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New US president can't kick SA out of Agoa

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Whether the next president of the United States is former first lady Hilary Clinton or business magnet Donald Trump, the African Growth and Opportunity Act (Agoa) is set to remain in place until 2025.

This is according to Delaware Senator Christopher Coons, the man who pushed for South Africa to be part of the renewal of Agoa.

“I don't expect, after this election, either presidents to go back and sort of reach in Agoa and tear it up,” Coons told a small group of South African journalists ahead of the first presidential debate between Clinton and Trump.

Agoa is an American law originally passed by the US Congress in 2000, which allows eligible African countries to export a wide range of goods to the US duty-free.

“It is part of, I think, a positive US-Africa trade agenda that sees opportunity for both the United States and Africa of growing trade,” he said.

Coons said championing Agoa was not politically easy for him. “It helps a lot when I am specifically able to articulate in a way that benefits my state.”

Delaware is one of the country's biggest producers of broiler chickens, making poultry the backbone of its agricultural sector and contributing $4.6bn to the state's economy.

“Given the current politics of trade, I can't predict whether there will be another renewal of ten years from now, but Agoa is statute for the next ten years.”

Coons noted that the trade agreement that has been most at issue during the presidential campaign is the Trans-Pacific Partnership (TPP), which is not yet ratified. It is centrally about expanding trade with Mexico and Canada and nine to ten other pacific partners.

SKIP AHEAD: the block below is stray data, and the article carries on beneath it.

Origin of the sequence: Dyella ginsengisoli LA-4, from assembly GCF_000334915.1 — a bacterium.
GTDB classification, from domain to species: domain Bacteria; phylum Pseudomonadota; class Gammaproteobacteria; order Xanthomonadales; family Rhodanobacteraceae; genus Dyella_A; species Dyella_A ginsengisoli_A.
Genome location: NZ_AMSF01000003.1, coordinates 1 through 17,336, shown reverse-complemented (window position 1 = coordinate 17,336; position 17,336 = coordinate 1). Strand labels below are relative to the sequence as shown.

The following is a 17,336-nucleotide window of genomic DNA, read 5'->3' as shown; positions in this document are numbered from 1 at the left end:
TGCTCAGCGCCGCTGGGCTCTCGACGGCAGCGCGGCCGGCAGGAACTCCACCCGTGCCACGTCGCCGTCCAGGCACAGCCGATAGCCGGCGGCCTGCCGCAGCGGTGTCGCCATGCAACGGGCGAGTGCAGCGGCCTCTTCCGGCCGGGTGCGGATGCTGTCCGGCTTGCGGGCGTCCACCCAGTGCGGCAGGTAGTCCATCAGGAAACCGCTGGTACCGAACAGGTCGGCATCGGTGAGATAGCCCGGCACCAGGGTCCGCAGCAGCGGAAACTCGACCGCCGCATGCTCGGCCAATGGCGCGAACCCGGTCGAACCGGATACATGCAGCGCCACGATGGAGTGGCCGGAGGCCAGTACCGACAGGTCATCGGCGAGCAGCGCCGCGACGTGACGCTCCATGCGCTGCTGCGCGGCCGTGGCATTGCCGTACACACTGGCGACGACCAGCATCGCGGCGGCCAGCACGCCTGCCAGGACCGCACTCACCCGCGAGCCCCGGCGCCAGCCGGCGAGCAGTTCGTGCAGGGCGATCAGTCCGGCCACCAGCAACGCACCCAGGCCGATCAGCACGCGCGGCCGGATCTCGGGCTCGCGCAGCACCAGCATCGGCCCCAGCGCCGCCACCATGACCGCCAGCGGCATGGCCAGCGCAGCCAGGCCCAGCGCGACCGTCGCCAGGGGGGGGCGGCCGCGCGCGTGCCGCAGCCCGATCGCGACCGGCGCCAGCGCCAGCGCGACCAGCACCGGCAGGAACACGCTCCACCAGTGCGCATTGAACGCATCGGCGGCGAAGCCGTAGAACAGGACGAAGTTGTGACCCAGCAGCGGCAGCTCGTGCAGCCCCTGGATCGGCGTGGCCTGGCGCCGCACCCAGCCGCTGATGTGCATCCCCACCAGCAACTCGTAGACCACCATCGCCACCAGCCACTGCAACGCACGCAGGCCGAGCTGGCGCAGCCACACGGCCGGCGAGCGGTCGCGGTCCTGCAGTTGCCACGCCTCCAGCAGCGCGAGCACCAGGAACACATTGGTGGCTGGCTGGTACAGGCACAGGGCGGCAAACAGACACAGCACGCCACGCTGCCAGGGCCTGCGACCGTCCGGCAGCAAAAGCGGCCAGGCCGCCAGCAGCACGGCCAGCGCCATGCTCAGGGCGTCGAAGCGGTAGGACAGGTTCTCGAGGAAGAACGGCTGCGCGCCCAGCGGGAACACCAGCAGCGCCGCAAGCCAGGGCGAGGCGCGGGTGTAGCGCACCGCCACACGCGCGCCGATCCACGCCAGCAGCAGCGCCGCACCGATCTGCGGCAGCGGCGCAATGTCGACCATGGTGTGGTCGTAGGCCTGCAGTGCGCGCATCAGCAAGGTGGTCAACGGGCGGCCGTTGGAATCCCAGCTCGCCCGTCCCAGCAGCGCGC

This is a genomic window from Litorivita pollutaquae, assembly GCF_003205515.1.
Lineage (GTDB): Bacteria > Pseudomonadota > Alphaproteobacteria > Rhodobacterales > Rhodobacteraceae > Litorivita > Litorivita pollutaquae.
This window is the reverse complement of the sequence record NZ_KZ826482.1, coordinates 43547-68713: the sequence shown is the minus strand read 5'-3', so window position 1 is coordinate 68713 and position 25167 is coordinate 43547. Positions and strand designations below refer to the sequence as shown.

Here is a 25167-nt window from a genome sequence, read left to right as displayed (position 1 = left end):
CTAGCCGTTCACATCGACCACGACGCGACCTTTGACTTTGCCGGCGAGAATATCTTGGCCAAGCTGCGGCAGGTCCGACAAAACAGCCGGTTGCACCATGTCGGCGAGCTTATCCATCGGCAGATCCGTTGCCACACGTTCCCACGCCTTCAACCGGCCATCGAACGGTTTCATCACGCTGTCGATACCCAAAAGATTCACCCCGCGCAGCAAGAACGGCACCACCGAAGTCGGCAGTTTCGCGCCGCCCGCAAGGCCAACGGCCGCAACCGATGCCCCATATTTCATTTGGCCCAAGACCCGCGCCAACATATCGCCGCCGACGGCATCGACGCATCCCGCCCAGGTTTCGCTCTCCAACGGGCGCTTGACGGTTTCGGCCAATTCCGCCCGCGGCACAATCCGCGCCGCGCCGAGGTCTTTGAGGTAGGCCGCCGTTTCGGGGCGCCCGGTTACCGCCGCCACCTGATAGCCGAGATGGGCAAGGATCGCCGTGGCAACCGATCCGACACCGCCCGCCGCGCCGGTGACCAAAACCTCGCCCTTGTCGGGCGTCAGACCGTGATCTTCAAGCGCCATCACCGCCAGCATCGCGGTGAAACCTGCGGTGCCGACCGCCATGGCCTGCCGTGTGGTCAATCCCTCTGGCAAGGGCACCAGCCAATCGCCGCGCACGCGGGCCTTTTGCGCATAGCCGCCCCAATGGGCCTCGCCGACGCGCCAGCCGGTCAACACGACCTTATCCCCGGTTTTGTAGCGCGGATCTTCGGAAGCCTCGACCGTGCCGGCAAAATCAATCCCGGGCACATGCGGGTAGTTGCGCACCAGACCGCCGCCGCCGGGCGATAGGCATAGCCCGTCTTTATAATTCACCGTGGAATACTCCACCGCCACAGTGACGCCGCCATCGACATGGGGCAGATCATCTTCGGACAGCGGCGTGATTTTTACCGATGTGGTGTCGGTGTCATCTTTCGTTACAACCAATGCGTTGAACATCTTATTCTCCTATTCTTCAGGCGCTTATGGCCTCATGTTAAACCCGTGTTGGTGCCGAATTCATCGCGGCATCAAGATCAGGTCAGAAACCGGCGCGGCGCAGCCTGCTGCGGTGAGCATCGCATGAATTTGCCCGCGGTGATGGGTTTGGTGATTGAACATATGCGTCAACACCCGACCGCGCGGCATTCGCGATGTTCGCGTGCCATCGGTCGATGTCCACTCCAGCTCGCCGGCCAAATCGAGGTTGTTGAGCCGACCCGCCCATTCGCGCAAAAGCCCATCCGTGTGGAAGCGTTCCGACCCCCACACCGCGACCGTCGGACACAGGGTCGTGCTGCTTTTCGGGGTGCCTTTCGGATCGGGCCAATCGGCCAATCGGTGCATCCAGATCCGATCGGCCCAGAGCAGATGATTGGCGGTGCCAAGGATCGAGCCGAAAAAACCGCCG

“That agreement, I think, in almost all certainty, will not move forward. But I don't expect, after this election, either presidents to go back and sort of reach in Agoa and tear it up.”

The US and South African were at loggerheads over South Africa's eligibility to continue to participate in Agoa. At the heart of the impasse was eliminating barriers to US poultry, pork and beef into South Africa.

South Africa conceded to give US exporters an annual 65 000 tonne quota at normal duty rates after President Barack Obama issued a proclamation threatening to suspend the benefits to South Africa.

“It benefits our poultry industry as a whole, for us to be able to grow opportunities outside of the US,” explained Coons. “Roughly 20% of all poultry grown in the US is exported and if that number continues to go up over time, our future in poultry improves.”

Agoa is estimated to have created over 60 000 thousands in South Africa, with vehicles and car parts making up the bulk of exports to the US.

“In our broader politics in this election, there is a narrative that says that trade hurts Americans and we should stop seeking free trade agreements. I think Agoa is net positive for South Africa by a lot,” said Coons.

* Fin24 is attending the US farm-to-fork programme as a guest of the USA Poultry & Egg Export Council.

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